Guest columnist Shalini Bahl-Milne: Beyond empathy — A compassionate approach to polarizing issues in Amherst

Parachutes drop supplies into the northern Gaza Strip, as seen from southern Israel on Sunday.

Parachutes drop supplies into the northern Gaza Strip, as seen from southern Israel on Sunday. AP PHOTO / TSAFIR ABAYOV


Published: 03-26-2024 3:29 PM

The recent Amherst Town Council meeting exposed deep rifts within our community over a resolution concerning the Israeli-Palestinian conflict. These divisions highlight the formidable challenges we face when approaching complex issues: we often struggle to listen across differences and our judgments can derail the search for effective solutions.

This piece is an invitation. Can we break this cycle of blame and co-create processes for working through charged topics, even when our starting points are miles apart?

While many in town question the value of local action on a distant conflict, I believe that we cannot look away for two reasons: 1) While we lack the expertise to give advice, we need to speak up against injustices and unite in our message for an equitable world; 2) We have a responsibility to model a different way of addressing polarizing issues, an approach that can reverberate beyond Amherst.

But first, what makes it so difficult for us to listen to diverse perspectives, especially during charged public meetings.

What gets in the way: The empathy trap

Empathy, a powerful force for good, is a double-edged sword. When we empathize with those we identify with, we risk overlooking or even demonizing those who hold opposing perspectives.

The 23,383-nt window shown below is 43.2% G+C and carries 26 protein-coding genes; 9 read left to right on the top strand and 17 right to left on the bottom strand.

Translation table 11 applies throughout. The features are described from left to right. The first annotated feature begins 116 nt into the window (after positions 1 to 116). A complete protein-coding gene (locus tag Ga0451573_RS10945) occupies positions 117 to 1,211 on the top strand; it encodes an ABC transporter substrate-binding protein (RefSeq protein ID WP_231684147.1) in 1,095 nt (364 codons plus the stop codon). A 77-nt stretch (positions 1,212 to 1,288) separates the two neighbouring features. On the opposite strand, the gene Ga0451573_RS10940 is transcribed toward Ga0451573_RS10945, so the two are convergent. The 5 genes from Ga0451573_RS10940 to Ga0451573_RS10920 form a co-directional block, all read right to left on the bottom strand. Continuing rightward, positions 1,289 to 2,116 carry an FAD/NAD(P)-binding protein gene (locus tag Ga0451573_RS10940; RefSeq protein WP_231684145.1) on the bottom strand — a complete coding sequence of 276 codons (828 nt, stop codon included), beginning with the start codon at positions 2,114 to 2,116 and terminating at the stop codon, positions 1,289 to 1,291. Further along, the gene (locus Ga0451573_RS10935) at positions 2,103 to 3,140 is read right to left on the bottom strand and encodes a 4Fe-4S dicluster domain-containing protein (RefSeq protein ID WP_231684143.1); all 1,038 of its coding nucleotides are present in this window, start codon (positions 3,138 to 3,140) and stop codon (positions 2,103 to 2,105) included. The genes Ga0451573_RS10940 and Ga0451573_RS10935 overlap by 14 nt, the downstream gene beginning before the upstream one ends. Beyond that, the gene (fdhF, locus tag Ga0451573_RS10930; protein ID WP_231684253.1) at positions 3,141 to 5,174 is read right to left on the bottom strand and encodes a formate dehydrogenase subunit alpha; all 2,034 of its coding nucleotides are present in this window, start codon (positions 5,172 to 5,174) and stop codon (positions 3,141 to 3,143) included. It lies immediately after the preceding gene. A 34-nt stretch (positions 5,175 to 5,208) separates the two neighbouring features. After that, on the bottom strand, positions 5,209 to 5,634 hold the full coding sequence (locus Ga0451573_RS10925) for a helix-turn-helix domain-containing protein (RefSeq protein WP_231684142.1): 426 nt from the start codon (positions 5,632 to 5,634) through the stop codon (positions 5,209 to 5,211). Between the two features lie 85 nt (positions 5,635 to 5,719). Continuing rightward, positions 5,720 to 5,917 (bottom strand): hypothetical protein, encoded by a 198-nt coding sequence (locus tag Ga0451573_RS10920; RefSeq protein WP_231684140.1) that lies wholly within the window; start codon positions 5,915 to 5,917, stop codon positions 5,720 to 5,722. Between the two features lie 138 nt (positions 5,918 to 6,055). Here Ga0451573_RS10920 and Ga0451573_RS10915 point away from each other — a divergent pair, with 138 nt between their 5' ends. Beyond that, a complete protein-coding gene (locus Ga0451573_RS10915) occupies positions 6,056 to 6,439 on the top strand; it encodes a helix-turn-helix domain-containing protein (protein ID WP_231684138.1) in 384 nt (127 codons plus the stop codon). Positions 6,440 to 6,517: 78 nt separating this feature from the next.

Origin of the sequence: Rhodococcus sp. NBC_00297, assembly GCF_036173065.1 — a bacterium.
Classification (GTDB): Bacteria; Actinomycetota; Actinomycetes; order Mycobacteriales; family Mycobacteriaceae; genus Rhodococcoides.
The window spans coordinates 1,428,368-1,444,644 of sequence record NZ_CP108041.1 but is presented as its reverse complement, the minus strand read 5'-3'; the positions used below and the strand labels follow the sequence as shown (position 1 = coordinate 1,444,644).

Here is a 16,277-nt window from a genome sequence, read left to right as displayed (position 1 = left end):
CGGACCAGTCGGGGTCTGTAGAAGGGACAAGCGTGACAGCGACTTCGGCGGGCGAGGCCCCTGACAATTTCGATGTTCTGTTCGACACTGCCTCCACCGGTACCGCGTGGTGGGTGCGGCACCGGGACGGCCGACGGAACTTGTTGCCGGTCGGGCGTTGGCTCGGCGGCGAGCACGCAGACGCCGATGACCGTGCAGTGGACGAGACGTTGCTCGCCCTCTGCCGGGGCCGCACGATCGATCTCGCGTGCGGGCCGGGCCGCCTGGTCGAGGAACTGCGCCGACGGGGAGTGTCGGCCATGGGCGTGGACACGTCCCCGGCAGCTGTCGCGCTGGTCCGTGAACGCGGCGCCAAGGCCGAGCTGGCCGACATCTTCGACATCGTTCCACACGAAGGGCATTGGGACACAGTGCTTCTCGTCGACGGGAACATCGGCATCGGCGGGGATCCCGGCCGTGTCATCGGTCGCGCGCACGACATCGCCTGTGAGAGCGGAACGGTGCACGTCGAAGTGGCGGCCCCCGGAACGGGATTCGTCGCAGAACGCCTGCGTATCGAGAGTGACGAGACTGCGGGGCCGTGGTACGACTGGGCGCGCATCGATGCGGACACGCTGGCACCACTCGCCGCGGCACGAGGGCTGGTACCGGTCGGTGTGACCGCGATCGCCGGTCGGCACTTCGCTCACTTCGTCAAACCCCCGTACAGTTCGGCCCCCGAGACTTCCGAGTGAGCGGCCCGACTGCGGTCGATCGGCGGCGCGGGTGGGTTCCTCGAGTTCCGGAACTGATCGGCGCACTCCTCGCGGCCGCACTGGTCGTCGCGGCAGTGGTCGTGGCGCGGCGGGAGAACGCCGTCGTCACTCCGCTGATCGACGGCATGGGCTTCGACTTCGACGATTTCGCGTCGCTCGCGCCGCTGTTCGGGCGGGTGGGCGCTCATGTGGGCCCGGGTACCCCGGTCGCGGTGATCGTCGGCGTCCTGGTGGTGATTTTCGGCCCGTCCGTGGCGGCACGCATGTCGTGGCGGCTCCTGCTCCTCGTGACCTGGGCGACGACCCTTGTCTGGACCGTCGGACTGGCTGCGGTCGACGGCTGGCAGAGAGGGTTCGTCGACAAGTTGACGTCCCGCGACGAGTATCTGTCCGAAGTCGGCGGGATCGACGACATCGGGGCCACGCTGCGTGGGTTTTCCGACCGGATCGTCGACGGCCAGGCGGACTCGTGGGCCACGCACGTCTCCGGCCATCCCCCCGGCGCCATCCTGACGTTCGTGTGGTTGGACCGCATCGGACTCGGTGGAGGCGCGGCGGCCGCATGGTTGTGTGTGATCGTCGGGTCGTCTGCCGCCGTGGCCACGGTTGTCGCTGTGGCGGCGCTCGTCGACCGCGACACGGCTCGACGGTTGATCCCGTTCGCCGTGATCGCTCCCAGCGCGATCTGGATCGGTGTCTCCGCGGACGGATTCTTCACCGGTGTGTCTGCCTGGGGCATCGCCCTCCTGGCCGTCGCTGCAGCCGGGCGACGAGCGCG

Psychologist Paul Bloom warns that empathy is limited and biased. It spotlights the pain of one group while leaving others unseen. It risks “us vs. them” thinking and simplistic solutions in a well-meaning attempt to ease suffering.

This dynamic was evident at the recent meeting. Those empathizing with Palestinians saw the resolution as an urgent moral act to halt civilian deaths. Others, aware of Israelis’ security fears, felt the resolution ignored their legitimate concerns. Attempts to broaden the discussion were met with fierce resistance.

The lens of compassion

To move forward, we need compassion, which transcends empathy. Compassion seeks to understand causes underlying conflicts and alleviate suffering for all involved. This means resisting judgment or binary thinking.

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This demands new leadership skills — the ability to see a bigger picture, recognize our inter-connectedness, and guide decisions with a holistic understanding of how they impact different groups.

Compassion in action: A framework for Amherst

In our polarized world, it’s easy to resort to outrage and moral grandstanding. We need reminders and processes to realign with our shared goals.

Here’s a compassionate approach to move beyond impasses:

■Taking a compassionate pause: When triggered, place a hand on your heart and acknowledge your emotions in the moment. (e.g., grief, frustration, confusion, anger for the injustices, etc.) This awareness can help us shift to compassion instead of reaction.